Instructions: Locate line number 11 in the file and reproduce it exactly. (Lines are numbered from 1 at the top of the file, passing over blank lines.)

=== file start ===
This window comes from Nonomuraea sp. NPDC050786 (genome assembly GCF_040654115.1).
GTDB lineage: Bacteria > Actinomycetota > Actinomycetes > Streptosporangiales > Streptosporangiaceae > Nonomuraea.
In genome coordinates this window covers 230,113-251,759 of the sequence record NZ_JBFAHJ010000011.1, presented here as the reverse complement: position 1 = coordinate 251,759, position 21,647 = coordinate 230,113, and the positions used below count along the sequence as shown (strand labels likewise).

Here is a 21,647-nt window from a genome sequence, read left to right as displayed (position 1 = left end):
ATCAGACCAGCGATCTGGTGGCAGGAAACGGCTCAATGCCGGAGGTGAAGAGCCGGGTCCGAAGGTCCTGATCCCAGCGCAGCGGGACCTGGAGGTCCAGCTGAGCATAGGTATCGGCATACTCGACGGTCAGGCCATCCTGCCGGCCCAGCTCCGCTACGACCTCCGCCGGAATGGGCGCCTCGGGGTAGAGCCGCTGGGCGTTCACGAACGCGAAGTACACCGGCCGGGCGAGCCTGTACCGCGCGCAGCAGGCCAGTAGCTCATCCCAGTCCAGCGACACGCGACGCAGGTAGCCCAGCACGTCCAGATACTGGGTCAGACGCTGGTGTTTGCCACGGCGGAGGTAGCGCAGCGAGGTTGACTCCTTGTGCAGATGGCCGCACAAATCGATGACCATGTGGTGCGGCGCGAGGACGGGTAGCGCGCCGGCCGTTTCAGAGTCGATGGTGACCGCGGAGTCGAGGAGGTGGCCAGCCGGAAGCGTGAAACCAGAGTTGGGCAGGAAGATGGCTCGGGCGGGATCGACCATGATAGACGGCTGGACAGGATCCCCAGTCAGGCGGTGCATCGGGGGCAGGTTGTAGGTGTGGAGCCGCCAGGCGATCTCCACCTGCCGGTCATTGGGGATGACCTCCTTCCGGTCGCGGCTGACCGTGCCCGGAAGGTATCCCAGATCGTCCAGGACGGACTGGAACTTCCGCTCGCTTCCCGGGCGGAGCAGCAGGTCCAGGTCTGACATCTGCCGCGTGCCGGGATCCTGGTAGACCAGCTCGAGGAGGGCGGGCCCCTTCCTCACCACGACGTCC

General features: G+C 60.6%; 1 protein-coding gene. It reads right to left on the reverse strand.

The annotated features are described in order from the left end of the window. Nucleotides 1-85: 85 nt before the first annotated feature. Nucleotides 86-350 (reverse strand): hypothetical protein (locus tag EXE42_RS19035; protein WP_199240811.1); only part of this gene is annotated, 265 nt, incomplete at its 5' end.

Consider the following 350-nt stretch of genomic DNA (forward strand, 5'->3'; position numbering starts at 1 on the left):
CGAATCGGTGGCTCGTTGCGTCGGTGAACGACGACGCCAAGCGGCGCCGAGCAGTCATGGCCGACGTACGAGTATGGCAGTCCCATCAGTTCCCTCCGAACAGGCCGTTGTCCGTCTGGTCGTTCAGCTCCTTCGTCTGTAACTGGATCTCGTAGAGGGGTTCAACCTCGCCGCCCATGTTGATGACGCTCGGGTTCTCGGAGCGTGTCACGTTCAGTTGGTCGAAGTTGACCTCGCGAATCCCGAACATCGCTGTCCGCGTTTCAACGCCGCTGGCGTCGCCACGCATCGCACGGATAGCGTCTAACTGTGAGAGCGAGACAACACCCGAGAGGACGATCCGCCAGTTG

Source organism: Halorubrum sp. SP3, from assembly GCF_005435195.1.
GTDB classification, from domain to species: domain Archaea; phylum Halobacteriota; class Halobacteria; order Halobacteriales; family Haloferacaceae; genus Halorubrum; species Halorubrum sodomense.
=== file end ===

GTDB classification, from domain to species: domain Archaea; phylum Halobacteriota; class Halobacteria; order Halobacteriales; family Haloferacaceae; genus Halorubrum; species Halorubrum sodomense.